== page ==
Have you ever wondered why you have the strong urge to nap after a meal? Notice that you blow your nose constantly after certain foods or perhaps you have a breakout on your skin like acne, eczema, psoriasis etc. – at random points throughout the month? Well, the chances are that you may have a food sensitivity to thank for that!

Sadly, food sensitivities are more prevalent than ever before. To adequately address the issue, it is essential to better understand what a food sensitivity is and how it occurs.

With that understanding, you will probably be asking yourself, “how can I find food sensitivity testing near me?”

In today’s article, we are going to review food sensitivity symptoms, their origin, and food sensitivity testing.

Alright, let’s go!

What is a Food Sensitivity?

A food sensitivity is a reaction in the body that involves the immune system and typically causes us to experience aggravating symptoms such as fatigue, headaches, joint pain, stomach discomfort, sinus drainage or congestion etc. after we have been exposed to an otherwise harmless food substance.

What causes this reaction? Well, after we eat that particular food, the circulating white blood cells in our body release chemicals into the bloodstream called mediators. Mediators promote inflammation. The end result of this cascade of inflammation? The annoying symptoms mentioned above.

Think of it as your body attacking food molecules, confusing them for evil foreign invaders.

And yes, for the record, it is 100% possible for your immune system to “dislike” a certain food today that you have previously consumed without a problem.

The craziest part about this whole concept of food sensitivities is that thousands upon thousands of individuals are walking the earth at this moment suffering from chronic pain, fatigue, poor recovery from illness or injury etc., assuming that this sub-par state of health is just “life” or “aging.”

Let’s be honest, the medical community is very quick to prescribe medication before suggesting that an individual begin an elimination diet first to rule out food-related symptoms. Yes, I know removing a laundry list of foods is not the “easy” way out but don’t you want to get to the root of your health issues vs. masking them with a band aid?!

Some of the most common root issues that eventually lead to food sensitivities include but are not limited to mold, parasites, and tick-borne illness.

What is the Mechanism of Action? 

When your body undergoes a food sensitivity reaction, it occurs through two main pathways: Type III and Type IV delayed hypersensitivity reactions:

Type III: IgG, IgA, IgM antibodies bind to food antigens. The binding to antigens causes white blood cells to release mediators. The release of mediators is what causes symptoms. [1]

Type IV: white blood cells are independently triggered (without roping in antibodies) to release mediators.[2]

There are several other mechanisms of action such as cytotoxic reactions which deal primarily with food chemicals (i.e. solanine) vs. the actual food itself (i.e. potato).  

In other words, it may not be the food itself that you are reacting negatively to, but instead a compound, often naturally occurring, within that food. 

Regardless of the type of mechanism, there is one constant in the food sensitivity equation:  white blood cells trigger mediator release and this is what directly causes those aggravating symptoms you are experiencing. 

Now, have you already started to battle this puzzle to try and figure out what is the root cause of your issues by taking a food sensitivity test?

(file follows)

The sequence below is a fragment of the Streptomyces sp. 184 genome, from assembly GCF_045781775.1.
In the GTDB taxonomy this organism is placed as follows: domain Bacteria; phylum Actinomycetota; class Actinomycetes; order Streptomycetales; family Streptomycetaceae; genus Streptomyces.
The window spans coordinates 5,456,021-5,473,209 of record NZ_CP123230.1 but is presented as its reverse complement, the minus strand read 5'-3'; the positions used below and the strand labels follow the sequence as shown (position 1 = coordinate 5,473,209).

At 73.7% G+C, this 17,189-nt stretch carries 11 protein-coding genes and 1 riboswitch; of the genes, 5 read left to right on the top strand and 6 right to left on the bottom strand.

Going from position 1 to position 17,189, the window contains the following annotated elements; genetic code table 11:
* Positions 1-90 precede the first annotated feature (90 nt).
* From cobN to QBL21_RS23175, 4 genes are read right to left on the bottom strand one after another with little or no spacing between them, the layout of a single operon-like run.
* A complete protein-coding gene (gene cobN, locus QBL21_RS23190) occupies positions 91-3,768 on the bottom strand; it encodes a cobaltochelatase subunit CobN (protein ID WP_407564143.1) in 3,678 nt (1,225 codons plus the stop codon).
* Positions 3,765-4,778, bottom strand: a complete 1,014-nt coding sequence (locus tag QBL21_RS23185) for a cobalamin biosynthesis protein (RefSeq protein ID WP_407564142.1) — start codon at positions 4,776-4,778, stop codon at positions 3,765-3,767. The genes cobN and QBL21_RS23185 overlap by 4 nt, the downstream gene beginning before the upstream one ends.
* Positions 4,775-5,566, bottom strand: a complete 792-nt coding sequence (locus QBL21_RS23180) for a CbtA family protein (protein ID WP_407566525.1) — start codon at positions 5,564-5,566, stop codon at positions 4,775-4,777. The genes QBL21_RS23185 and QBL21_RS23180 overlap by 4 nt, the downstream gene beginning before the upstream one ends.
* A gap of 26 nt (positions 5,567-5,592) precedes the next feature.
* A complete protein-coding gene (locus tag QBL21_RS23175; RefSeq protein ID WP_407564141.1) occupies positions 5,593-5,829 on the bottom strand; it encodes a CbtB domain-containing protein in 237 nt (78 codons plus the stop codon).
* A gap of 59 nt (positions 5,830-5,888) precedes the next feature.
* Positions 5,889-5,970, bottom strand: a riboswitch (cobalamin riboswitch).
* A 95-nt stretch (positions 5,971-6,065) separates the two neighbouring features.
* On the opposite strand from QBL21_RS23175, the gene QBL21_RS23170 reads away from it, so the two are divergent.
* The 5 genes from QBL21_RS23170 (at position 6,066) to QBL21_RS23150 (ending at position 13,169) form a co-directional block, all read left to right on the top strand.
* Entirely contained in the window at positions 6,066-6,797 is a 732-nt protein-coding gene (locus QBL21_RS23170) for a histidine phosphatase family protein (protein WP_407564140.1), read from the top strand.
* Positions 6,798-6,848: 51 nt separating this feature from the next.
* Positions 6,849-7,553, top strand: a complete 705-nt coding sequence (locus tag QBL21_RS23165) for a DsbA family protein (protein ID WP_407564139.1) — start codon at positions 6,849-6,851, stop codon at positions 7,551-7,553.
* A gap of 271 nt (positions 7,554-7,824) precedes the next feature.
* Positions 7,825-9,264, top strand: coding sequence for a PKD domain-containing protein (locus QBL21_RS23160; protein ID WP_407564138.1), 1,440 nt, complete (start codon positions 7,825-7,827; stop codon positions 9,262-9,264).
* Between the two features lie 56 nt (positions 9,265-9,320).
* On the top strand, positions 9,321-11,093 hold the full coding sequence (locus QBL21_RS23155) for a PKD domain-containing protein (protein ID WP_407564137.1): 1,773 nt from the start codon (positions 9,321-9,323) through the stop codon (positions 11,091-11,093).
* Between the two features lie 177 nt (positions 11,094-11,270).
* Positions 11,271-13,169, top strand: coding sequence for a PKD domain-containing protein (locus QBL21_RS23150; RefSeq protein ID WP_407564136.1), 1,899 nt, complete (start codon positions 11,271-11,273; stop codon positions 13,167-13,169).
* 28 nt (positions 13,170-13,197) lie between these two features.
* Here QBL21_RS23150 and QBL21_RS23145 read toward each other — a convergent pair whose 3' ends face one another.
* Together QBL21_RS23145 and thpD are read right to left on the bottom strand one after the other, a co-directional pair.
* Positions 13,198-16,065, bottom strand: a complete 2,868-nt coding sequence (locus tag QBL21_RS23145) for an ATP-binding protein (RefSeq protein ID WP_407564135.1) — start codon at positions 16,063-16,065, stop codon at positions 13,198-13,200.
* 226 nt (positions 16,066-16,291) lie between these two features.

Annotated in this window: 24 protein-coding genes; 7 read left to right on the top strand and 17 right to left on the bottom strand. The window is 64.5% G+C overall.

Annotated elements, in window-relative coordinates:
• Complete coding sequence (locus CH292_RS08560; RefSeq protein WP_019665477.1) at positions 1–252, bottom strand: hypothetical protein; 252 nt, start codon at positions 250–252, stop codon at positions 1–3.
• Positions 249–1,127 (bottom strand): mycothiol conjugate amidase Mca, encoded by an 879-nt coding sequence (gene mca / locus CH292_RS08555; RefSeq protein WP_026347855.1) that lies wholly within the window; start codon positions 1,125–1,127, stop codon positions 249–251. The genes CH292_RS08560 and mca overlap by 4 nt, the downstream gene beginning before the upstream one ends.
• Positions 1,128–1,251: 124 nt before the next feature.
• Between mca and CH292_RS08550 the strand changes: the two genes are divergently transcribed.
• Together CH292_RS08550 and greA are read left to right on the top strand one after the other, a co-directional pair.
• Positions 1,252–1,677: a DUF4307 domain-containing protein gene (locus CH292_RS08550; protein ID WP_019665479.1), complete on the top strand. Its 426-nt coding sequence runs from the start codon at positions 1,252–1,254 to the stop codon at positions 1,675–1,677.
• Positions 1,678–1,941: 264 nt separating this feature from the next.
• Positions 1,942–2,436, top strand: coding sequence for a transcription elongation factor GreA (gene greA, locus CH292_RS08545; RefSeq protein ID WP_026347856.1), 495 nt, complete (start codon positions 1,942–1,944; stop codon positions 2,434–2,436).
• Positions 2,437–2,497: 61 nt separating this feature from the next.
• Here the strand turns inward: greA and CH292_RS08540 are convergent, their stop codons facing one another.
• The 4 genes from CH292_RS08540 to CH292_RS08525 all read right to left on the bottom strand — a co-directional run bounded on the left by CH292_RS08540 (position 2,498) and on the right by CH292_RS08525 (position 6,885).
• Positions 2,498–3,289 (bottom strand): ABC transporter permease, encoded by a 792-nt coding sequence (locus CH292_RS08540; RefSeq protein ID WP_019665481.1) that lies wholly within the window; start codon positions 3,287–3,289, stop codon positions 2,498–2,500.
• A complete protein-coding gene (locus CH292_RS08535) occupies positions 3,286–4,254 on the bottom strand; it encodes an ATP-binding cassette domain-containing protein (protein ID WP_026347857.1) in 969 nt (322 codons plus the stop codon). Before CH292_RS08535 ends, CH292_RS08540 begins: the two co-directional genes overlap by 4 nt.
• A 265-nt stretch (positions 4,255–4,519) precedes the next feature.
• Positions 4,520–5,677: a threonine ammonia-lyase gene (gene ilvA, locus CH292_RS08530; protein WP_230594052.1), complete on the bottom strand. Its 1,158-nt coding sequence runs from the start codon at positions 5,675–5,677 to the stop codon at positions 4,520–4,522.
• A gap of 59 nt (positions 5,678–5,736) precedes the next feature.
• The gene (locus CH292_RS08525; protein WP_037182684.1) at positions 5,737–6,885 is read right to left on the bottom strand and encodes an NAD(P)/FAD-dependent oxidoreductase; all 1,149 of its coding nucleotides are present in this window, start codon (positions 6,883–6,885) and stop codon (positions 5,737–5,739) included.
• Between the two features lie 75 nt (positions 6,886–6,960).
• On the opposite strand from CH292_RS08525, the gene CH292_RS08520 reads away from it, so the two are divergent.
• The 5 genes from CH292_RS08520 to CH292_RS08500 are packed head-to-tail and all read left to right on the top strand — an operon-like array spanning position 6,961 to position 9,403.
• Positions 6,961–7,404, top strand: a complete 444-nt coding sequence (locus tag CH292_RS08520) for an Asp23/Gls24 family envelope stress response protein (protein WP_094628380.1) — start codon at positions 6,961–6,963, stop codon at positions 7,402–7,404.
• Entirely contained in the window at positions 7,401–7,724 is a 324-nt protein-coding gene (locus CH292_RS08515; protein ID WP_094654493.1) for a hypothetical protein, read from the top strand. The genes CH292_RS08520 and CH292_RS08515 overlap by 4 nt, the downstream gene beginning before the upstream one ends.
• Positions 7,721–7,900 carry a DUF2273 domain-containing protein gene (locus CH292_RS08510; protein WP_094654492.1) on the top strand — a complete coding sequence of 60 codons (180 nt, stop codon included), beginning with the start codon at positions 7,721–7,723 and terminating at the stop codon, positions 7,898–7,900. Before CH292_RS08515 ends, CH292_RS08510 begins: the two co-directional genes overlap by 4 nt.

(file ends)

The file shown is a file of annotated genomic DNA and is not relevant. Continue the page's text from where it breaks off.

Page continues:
If so, you may be wondering, “Is the food sensitivity test I took accurate?”

Well, if it did not measure all forms of mediator release, the answer is probably no. If you are not sure, ask the health care provider who administered the test.  

Want to learn more? Check out my article regarding the best food sensitivity test.

Yes, yes, yes! In fact, the research is mounting when it comes to food sensitivities and chronic health conditions, especially those that are autoimmune in nature.

 Below is a current list of health conditions linked to food sensitivities:


  • Acne [7]
  • Eczema [8]
  • Psoriasis [9]


  • Irritable Bowel Syndrome [31]
  • Inflamatory Bowel Diseases [10, 11]
  • Reflux [12]
  • Interstitial Cysitis [13]


  • ADHD [14, 15, 16]
  • Autism [17,18]
  • Chronic Fatigue Syndrome [19,20]
  • Depression [21,22]
  • Migraines [23, 24, 25]


  • Fibromyalgia [26, 27, 28]
  • Rheumatoid Arthritis [29,30]


  • Eosinophilic Esophagitis (EOE) [32]

Am I saying that certain foods caused your–Hashimotos, IBS, Multiple Sclerosis, Eczema, you fill in the blank? No, I am not, but food sensitivities may be exacerbating your condition and possibly even intensifying your symptoms.

The removal of food sensitivities in an attempt to alleviate chronic symptoms is something I have successfully witnessed over and over again in my private practice. 

Is This the Same as a Food Allergy?

As you may know by now, a food sensitivity is actually a completely different biological reaction than a food allergy or food intolerance. Although, I definitely understand why that might seem confusing as many healthcare providers use the terms interchangeably. (Check out my previous article that explains the difference between an allergy, sensitivity, and intolerance for a quick refresher).

A true food sensitivity involves the immune system (unlike a food intolerance) and is classified as a non-IgE reaction in the body (unlike a food allergy.)[3]

There are two reasons why food sensitivities are sometimes hard to pinpoint without testing:

  1. Your reaction to a food sensitivity tends to be dose dependant.  For example, you might have a few splashes of milk in your coffee in the morning without any noticeable symptoms. But then, by the time lunch rolls around and you’ve had a big glass of post-workout chocolate milk, you might find yourself hanging out by the toilet a little longer than expected.
  • Your reaction to a food sensitivity is often delayed.  For example, you might feel great after scarfing down a big bowl of pasta after a training session one night. However, you may not realize that extreme fatigue and difficulty getting out of bed the next morning or the stiffness in your joints the following afternoon is actually your body’s delayed reaction to the gluten-laden pasta consumed the night before. 

Wait, But How Will I Know It’s Not a Food Allergy?

Very good question.

Food allergies are actually not nearly as common as food sensitivities.

In fact, food allergies in the United States are reportedly found in approximately 4-6% of the population vs. a whopping 30-40% of the population for food sensitivities! [4,6]

This is where food sensitivities become problematic, because you may go years without know how these foods are wreaking havoc on your immune system.

Keep in mind that if your symptoms are a result of a food allergy, they will occur very shortly if not immediately after consumption.[5] You may also find that it is accompanied by vomiting, nausea and/or extreme gastrointestinal discomfort.